Antonio Ramirez mentioned casually that two climbers had died on the mountain last year. I had heard nothing about this before and looked at him closely to see if he was joking, but he seemed serious. He looked at our backpacks and asked Carmen how much they would cost in the U.S. Carmen told him about $150. “Ah,” he said. “In my whole life I would never be able to afford one.” But the thought didn’t seem to trouble him much.

Carmen asked if there were mountain lions. “¡Muchas leones!” Ramirez nodded. “But if you smell bad enough, they will leave you alone. Too much bathing is bad for your health anyway,” he advised.

I asked if the road was open as far as Vallecitos, our trailhead, and the Chief said, “Certainly.”

“Why don’t you go with them?” Ramirez suggested to his boss. “Show them the way.”

“I would,” the Chief yawned, “but I am so busy.”

Carmen laughed and told him how much she envied his peaceful life here. We got back in the truck, but nobody offered to open the gate. There seemed to be some embarrassment, a great deal of whispering, and finally the Chief came over and said, “There is a small donation to enter the park.” “Of course,” I said, recalling that it costs about four dollars to get into an American park these days. “How much is the donation?”

“Whatever you would like to give,” the Chief shrugged amiably. I handed him 300 pesos — about two dollars — and the gate swung open for us to pass.

There were a lot of pinyon pines alongside the road, and they seemed to fit this country; but when we saw the first Jeffrey pines, I thought they looked lost and out of place, like gringos on vacation. They were soon joined by sugar pines, white firs, lodgepoles, and cedars — a healthy subalpine forest in the middle of Baja.

Some of the trees near the road had been harvested, we could see. In a nation that makes its telephone poles out of reinforced concrete, such stands of timber are very valuable. But there hadn’t been any clear-cutting that we could see, only selective thinning, and they seemed to have done a good job of it. Still, timber harvesting in an American national park would be unheard of.

We soon saw other evidence that the Mexicans’ idea of a national park was a bit different from our own: ranchers nearby were able to obtain permits to graze cattle in the big, open meadows of the high country and, unfortunately, the grazing had been poorly managed. This had been a very dry year, and what little grass had been available had long since been eaten. Dusty, bald patches in the meadows where the cattle had wallowed and numerous eroded gullies showed that the park had been overgrazed for some time. Dirt roads seemed to go in all directions; off-road vehicles, in fact, are allowed everywhere they can gain access. Large garbage dumps, some of them still burning, had packs of coyotes and flocks of vultures picking through the edible debris.

The Mexican policy seemed to be more like that of our national forests, which is to use the resources of the land within the restraints of politics and public opinion. Perhaps a nation in poverty should not be criticized for being unable to set aside large tracts of pristine scenery, and if their ecological awareness seems to be a few years behind our own, it should also be noted that the park had an unmanaged wildness American parks haven’t known for fifty years.

Carmen and I turned off the main road at Vallecitos, a narrow meadow several miles long with a trickle of water running down its middle. Soon we came to a large camp, which we found was inhabited by a group of geology students from San Diego State. They seemed happy to have visitors. “We’ve only seen three people the whole time we’ve been here, and you’re two of them,” one of the students said. The other visitor had been a Mexican vaquero who, after inspecting their camp and its accessories, including a propane stove, refrigerator, and deep freeze, declared it better than his own home and didn’t want to leave.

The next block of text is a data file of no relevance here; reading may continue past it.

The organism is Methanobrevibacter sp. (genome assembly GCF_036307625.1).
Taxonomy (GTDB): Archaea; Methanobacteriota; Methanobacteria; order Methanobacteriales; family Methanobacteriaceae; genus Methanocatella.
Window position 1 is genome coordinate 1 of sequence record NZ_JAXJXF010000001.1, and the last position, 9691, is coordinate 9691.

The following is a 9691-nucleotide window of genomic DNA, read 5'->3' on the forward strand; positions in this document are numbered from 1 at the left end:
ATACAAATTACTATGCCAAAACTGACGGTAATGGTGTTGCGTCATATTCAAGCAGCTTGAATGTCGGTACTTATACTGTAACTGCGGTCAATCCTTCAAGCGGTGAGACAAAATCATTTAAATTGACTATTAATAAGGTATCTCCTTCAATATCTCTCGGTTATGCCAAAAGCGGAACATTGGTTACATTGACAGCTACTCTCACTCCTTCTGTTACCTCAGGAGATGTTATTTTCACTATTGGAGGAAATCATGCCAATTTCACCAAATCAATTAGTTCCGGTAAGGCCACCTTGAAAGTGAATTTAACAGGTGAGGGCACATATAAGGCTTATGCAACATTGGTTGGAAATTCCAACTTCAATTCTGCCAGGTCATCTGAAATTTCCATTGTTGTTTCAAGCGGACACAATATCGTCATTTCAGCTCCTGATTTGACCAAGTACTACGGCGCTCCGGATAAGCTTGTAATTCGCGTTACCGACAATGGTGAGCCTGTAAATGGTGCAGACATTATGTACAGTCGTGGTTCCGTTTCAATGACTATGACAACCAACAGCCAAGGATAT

After looking at the students’ maps and listening to their advice on how to find our way around in this strange place, we had a quick supper and set off down the trail on foot. It was already after five o’clock — a good time to be hiking — but we had to make at least six miles before dark to get to a camp with water. As we traveled along, we were amazed to see how similar this country was to the middle-elevation Sierra Nevada, with its thick forests of lodgepole pine and aspens, its purple patches of lupine, its granite domes and sedge-covered meadows. The only striking difference here was the dryness. The more southerly latitude and the lack of a high altitude watershed made for long dry summers, compounded now by last winter’s unusually sparse rainfall.

We could see this would be an easy country to get lost in. The forested plateau lacked conspicuous landmarks, and the Mexican topographic maps, though accurate in detail, had many place names mismarked, so unless you were already familiar with the area, the maps were mostly useless. The jeep trail we were following faded into a cattle trail, which faded into nothing at all.

Just before dark we came to the creek we were looking for. It was a nameless drainage that flowed down the west side of a 9500-foot peak called Botella Azul (Blue Bottle). The creek was barely trickling — and only intermittently, in parts — but it seemed like a major river in this country. We moved into an old vaquero camp in a grove of aspens, started a small fire, and had a cup of tea while the local bats performed their erratic aerial circus over our heads. “It’s so quiet here,” Carmen said softly. “I’d forgotten how much noise you never even notice in the city.”

In the morning we had a light breakfast, then started working our way up the creek. In some places we could follow the drainage, but in other places it was easier to cut across the wooded ridges. Our plan was to climb Botella Azul, 2000 feet above us, get our first look at El Picacho del Diablo, then decide what to do from there.